America is not just a military power—perhaps more importantly, American media are a worldwide force. CNN is everywhere, and Egyptians follow American political news very closely.

The theme of the successful 2008 Obama campaign? “Change,” and change is a message that Egyptians have taken to heart.

Well, I’m not completely prepared to let go of the Iran analogy in the sense that people power revolutions don’t always turn out well in the end.

In Egypt, a huge question mark is what role the military will take. Just as the Islamic world does not separate church and state as the U.S. does, Egyptian government does not have the tradition of the military being controlled by civilians. Indeed, when he was named Vice President in the 1970s, before an assassination made him president, Hosni Mubarak had been an Air Force general.

The interim government is a senior military council. I’m glad that the Egyptian military didn’t attack the people—and wish the Libyan military would follow suit—but, it’s still an open question:

Can democracy come to Egypt? Will the generals allow it?  Another Obama theme comes to mind–hope.  At least there is hope.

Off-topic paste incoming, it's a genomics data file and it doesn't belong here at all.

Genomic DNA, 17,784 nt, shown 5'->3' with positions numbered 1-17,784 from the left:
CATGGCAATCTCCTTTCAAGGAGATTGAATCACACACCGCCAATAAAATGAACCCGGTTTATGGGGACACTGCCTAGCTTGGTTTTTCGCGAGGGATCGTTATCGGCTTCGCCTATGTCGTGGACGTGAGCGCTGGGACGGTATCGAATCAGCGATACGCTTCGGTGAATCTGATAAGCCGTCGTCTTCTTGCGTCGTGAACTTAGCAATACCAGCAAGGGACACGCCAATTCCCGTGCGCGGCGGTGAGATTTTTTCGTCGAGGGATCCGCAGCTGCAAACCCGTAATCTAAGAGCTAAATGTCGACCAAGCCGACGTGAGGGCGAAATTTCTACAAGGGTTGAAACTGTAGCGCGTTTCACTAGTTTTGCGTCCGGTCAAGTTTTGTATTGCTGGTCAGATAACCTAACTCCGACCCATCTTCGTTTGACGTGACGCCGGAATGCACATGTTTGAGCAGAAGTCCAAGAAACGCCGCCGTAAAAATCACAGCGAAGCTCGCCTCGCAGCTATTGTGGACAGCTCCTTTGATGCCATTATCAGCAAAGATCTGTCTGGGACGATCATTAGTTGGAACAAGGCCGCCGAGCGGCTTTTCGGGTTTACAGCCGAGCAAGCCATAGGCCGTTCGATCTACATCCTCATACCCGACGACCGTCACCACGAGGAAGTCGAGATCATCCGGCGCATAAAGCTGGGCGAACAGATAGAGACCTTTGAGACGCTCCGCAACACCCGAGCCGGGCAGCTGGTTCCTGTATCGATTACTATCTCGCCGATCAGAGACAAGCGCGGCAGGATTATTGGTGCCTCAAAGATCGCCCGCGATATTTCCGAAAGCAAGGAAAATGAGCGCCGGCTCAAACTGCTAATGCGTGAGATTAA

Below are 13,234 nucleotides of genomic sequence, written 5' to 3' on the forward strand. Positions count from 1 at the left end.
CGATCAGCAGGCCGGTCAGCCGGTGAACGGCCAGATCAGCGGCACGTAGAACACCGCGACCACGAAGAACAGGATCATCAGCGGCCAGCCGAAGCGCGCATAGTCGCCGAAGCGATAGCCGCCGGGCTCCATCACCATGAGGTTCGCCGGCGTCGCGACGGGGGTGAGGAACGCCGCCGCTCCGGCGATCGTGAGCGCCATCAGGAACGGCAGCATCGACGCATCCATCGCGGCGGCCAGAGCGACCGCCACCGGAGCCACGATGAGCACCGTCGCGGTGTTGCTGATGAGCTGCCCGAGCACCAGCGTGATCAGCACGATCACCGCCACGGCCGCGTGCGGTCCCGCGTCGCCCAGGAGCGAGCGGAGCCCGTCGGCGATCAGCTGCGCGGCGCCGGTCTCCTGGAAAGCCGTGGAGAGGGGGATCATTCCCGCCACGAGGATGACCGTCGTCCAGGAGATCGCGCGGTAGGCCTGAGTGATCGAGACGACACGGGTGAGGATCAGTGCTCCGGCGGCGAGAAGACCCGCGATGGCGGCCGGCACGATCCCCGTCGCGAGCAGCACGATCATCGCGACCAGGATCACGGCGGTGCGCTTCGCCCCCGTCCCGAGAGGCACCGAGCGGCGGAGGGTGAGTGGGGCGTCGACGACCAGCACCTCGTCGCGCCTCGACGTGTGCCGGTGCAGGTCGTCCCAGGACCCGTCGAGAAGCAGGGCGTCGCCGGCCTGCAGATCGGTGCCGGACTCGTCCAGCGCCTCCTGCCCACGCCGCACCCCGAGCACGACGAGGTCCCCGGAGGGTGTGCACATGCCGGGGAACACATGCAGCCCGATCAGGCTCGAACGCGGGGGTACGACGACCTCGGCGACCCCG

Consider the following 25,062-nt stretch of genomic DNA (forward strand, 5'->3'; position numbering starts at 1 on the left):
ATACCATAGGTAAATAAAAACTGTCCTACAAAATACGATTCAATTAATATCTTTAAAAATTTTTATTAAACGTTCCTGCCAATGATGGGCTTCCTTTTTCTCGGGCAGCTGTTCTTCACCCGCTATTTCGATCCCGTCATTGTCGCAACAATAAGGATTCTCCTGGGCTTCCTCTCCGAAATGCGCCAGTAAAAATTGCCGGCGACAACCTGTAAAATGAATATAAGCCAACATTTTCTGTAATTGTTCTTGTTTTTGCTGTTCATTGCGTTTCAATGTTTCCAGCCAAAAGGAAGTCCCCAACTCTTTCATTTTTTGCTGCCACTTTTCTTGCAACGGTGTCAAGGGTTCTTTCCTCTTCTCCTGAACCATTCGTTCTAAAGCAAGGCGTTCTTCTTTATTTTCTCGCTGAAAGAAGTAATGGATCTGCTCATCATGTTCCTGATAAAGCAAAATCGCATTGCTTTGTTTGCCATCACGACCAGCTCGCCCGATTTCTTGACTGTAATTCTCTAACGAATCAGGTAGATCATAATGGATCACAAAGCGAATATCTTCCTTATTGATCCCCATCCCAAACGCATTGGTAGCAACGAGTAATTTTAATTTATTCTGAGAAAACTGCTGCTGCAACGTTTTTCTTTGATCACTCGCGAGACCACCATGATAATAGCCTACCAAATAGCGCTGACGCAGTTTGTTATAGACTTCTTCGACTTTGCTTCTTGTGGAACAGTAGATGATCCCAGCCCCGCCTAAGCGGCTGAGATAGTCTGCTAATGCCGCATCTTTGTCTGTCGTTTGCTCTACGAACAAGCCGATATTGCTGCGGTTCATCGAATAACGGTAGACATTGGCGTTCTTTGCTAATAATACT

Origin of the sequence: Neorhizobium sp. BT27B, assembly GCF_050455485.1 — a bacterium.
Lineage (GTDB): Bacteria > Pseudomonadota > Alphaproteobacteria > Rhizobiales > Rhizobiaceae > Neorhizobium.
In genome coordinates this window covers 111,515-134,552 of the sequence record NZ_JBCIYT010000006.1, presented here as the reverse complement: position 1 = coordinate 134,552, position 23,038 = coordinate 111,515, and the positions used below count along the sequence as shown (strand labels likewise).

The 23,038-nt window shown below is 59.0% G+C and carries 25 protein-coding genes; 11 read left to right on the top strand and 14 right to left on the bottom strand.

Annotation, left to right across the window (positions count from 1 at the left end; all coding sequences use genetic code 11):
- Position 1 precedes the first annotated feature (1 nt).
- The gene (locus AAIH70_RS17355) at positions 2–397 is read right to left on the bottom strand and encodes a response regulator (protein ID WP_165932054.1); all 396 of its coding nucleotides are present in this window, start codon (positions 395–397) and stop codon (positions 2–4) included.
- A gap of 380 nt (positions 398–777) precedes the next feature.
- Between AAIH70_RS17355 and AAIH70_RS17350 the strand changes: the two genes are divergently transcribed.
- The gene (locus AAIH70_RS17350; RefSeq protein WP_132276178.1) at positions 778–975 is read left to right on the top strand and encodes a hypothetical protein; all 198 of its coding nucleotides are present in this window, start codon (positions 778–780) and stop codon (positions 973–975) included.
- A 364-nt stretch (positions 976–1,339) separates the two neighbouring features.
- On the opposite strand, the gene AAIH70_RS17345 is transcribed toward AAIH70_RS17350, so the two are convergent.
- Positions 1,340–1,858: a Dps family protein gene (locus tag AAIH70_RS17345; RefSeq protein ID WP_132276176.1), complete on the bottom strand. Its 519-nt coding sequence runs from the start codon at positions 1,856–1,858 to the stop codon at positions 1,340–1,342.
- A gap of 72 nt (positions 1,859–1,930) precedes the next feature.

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Hooray for Egypt, But What Now?


1989--Tiananmen Square

Famous image of Chinese democracy hero facing down tank. Sadly, the story did not end well, as the "People's" Army crushed the people in 1989 in China. Reuters photo by Arthur Tsang, downloaded 2-11-11 from Minnpost.com.

At least it didn’t end like Tiananmen Square. Not tanks or troops shooting protesters en masse, even if there has been some violence.

It’s exhilarating to see change in Egypt, but it’s sobering to think that both that country and that region have a very poor record. Even Israel is an imperfect democracy that has a huge Palestinian problem in the sense that the U.S. had a Native American problem, only much more urgent and larger—after all, Canada and Mexico aren’t Native American countries ready to wipe the U.S. out in order to restore it’s Native American roots. But, Israel faces hostile neighbors and is not entirely innocent in why it’s neighbors are consistently hostile.

I’m not going to untie the twisted knot of Israeli politics, and it is a functioning democracy, which is a reason we’ve always been a friend of Israel even when our relationship has been rather complex and our countries sometimes working at cross purposes.

No doubt about it, the Middle East is a volatile place. And Mubarak has, for 30 years, helped to keep it less volatile.

Am I glad to see him go? Well, yes, sort of. The Egyptian people are asserting people power.

But the Egyptian people don’t have a history of democratic self government. Sudden and cataclysmic governmental change, even when caused by people power that draws our immediate sympathy, doesn’t always end well.

A bit over 30 years ago, it was the Shah of Iran, a despot, who was overthrown by people power. What came next?